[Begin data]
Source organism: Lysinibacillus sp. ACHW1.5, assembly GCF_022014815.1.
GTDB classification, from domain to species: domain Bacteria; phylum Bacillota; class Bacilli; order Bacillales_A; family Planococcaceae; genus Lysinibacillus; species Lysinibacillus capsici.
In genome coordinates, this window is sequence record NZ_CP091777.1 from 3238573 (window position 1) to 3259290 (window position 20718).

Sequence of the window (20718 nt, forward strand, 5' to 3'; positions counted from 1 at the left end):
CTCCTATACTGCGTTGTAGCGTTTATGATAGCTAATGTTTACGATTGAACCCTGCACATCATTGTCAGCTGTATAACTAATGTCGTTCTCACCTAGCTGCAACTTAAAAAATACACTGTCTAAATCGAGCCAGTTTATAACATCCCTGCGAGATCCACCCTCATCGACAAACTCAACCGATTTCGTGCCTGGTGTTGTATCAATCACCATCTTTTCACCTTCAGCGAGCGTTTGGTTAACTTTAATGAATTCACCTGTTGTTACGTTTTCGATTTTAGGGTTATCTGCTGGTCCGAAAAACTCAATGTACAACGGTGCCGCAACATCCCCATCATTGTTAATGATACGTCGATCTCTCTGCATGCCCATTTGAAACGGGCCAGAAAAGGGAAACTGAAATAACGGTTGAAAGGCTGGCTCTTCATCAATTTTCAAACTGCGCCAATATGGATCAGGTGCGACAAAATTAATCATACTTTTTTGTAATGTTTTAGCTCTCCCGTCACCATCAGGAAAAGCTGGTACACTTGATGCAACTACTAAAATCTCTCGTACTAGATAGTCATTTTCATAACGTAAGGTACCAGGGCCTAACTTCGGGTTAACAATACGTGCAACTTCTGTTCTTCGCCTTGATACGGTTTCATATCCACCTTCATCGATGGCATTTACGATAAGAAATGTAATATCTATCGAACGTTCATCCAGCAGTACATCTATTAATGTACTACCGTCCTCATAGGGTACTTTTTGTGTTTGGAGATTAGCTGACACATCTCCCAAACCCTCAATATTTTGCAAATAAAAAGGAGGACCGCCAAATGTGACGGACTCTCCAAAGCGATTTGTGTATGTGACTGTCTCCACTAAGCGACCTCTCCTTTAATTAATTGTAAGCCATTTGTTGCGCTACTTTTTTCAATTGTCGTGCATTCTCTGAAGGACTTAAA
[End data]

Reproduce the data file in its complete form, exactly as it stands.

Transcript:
Source organism: Lysinibacillus sp. ACHW1.5, assembly GCF_022014815.1.
GTDB classification, from domain to species: domain Bacteria; phylum Bacillota; class Bacilli; order Bacillales_A; family Planococcaceae; genus Lysinibacillus; species Lysinibacillus capsici.
In genome coordinates, this window is sequence record NZ_CP091777.1 from 3238573 (window position 1) to 3259290 (window position 20718).

Sequence of the window (20718 nt, forward strand, 5' to 3'; positions counted from 1 at the left end):
CTCCTATACTGCGTTGTAGCGTTTATGATAGCTAATGTTTACGATTGAACCCTGCACATCATTGTCAGCTGTATAACTAATGTCGTTCTCACCTAGCTGCAACTTAAAAAATACACTGTCTAAATCGAGCCAGTTTATAACATCCCTGCGAGATCCACCCTCATCGACAAACTCAACCGATTTCGTGCCTGGTGTTGTATCAATCACCATCTTTTCACCTTCAGCGAGCGTTTGGTTAACTTTAATGAATTCACCTGTTGTTACGTTTTCGATTTTAGGGTTATCTGCTGGTCCGAAAAACTCAATGTACAACGGTGCCGCAACATCCCCATCATTGTTAATGATACGTCGATCTCTCTGCATGCCCATTTGAAACGGGCCAGAAAAGGGAAACTGAAATAACGGTTGAAAGGCTGGCTCTTCATCAATTTTCAAACTGCGCCAATATGGATCAGGTGCGACAAAATTAATCATACTTTTTTGTAATGTTTTAGCTCTCCCGTCACCATCAGGAAAAGCTGGTACACTTGATGCAACTACTAAAATCTCTCGTACTAGATAGTCATTTTCATAACGTAAGGTACCAGGGCCTAACTTCGGGTTAACAATACGTGCAACTTCTGTTCTTCGCCTTGATACGGTTTCATATCCACCTTCATCGATGGCATTTACGATAAGAAATGTAATATCTATCGAACGTTCATCCAGCAGTACATCTATTAATGTACTACCGTCCTCATAGGGTACTTTTTGTGTTTGGAGATTAGCTGACACATCTCCCAAACCCTCAATATTTTGCAAATAAAAAGGAGGACCGCCAAATGTGACGGACTCTCCAAAGCGATTTGTGTATGTGACTGTCTCCACTAAGCGACCTCTCCTTTAATTAATTGTAAGCCATTTGTTGCGCTACTTTTTTCAATTGTCGTGCATTCTCTGAAGGACTTAAA